It is your senior year and you are in the early stages of the college application process. However, a few years ago, you were convicted of a drug crime. While you have since turned your life around, you are worried how your criminal record will affect your academic future. Fortunately, a recent change in the college admissions process may decrease the impact that your criminal past will have and increase your odds of being accepted.
Removal Of The Criminal History Disclosure Requirement
Last month, The Common Application’s non-profit organization announced that they would no longer require applicants to disclose their criminal history. The Common Application allows prospective college students to apply to more than 800 colleges and universities worldwide without completing individual applications for each institution. This change will go into effect next year.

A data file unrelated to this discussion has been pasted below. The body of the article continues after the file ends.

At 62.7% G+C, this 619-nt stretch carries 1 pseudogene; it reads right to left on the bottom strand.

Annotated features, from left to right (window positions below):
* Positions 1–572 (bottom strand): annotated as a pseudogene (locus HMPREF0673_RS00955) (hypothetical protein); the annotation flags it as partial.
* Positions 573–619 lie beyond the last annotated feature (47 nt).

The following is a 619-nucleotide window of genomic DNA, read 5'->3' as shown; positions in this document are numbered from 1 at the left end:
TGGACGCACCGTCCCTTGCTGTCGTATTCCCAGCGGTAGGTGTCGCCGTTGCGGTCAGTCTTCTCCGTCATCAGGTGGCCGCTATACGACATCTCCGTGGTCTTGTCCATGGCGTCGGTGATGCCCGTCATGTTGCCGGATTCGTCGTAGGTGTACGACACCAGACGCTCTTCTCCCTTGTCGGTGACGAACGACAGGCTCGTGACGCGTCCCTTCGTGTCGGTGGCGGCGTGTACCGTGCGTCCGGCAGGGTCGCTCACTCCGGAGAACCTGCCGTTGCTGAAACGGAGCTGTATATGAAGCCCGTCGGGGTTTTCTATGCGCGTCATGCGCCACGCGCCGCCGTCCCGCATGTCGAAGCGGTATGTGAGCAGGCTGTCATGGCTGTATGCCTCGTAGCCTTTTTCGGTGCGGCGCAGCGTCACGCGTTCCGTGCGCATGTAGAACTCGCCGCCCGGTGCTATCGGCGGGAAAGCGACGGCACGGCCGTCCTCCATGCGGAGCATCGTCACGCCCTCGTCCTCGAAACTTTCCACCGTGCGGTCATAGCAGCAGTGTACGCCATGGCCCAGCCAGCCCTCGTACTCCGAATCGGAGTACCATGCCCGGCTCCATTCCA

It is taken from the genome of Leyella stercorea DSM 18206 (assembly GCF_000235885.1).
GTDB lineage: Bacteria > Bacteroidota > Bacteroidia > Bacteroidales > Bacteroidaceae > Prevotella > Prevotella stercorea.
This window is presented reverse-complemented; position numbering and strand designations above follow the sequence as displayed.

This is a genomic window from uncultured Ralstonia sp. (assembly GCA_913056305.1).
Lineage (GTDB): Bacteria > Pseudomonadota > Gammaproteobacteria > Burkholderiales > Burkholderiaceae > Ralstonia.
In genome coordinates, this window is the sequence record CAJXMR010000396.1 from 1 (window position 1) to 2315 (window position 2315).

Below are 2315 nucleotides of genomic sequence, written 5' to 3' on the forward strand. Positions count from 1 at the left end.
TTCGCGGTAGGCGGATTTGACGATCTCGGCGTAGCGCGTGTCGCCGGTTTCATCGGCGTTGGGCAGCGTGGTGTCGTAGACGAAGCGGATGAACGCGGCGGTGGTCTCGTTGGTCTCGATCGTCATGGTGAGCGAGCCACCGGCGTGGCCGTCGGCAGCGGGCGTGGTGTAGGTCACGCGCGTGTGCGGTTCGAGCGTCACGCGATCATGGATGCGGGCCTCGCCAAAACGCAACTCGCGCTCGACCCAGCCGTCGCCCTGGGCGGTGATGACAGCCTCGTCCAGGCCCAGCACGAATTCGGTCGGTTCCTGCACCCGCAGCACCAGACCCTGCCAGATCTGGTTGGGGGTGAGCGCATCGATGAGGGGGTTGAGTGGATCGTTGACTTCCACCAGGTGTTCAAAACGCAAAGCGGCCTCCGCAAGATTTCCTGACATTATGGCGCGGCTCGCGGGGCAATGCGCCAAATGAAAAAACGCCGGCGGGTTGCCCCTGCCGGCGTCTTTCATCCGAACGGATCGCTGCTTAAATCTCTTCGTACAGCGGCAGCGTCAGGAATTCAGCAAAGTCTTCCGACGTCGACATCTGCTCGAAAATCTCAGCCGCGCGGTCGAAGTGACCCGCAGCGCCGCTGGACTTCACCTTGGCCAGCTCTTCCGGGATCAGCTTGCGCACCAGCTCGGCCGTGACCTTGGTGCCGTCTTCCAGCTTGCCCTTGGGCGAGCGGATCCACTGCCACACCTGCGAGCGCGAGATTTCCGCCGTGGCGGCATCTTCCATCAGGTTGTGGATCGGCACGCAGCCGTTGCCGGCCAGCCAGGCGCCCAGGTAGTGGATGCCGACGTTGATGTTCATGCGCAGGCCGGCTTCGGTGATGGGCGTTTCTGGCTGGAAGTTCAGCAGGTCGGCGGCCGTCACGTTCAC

In the past, schools have given criminal convictions a significant amount of weight when making admissions decisions. However, if you apply using the Common Application in 2019, your criminal record will not play a role in whether you are accepted or denied. Likewise, some schools who do not accept the Common Application have already removed questions regarding criminal convictions.
Unfortunately, a criminal record can still affect areas of your academic career even if you are admitted.
Challenges Students With Criminal Convictions Face
It is important to consider what a criminal past means for you as a college student. Beyond admissions, you may not qualify to receive certain types of financial aid. Depending on the crime, you may also face barriers when applying for a job in college and after graduation, securing housing or even obtaining a car loan. These are all things to consider during the application process.
It is possible to have a juvenile record expunged. Consider speaking with an attorney to learn more about expunging your criminal record and how you can move forward with your college career after a conviction.